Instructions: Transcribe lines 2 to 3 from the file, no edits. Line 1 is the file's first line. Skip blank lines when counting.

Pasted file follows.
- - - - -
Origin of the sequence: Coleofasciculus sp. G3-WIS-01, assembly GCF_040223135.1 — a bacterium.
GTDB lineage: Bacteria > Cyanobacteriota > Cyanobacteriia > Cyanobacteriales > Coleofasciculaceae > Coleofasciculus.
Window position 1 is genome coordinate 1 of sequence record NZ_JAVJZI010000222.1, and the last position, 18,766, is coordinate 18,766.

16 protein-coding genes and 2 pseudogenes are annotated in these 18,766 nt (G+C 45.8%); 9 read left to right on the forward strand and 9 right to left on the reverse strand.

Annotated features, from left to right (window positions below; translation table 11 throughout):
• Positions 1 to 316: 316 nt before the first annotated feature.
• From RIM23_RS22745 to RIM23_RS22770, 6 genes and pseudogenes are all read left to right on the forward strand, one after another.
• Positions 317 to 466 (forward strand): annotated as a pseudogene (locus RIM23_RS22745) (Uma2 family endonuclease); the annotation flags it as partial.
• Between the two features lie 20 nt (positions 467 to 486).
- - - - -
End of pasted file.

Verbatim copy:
GTDB lineage: Bacteria > Cyanobacteriota > Cyanobacteriia > Cyanobacteriales > Coleofasciculaceae > Coleofasciculus.
Window position 1 is genome coordinate 1 of sequence record NZ_JAVJZI010000222.1, and the last position, 18,766, is coordinate 18,766.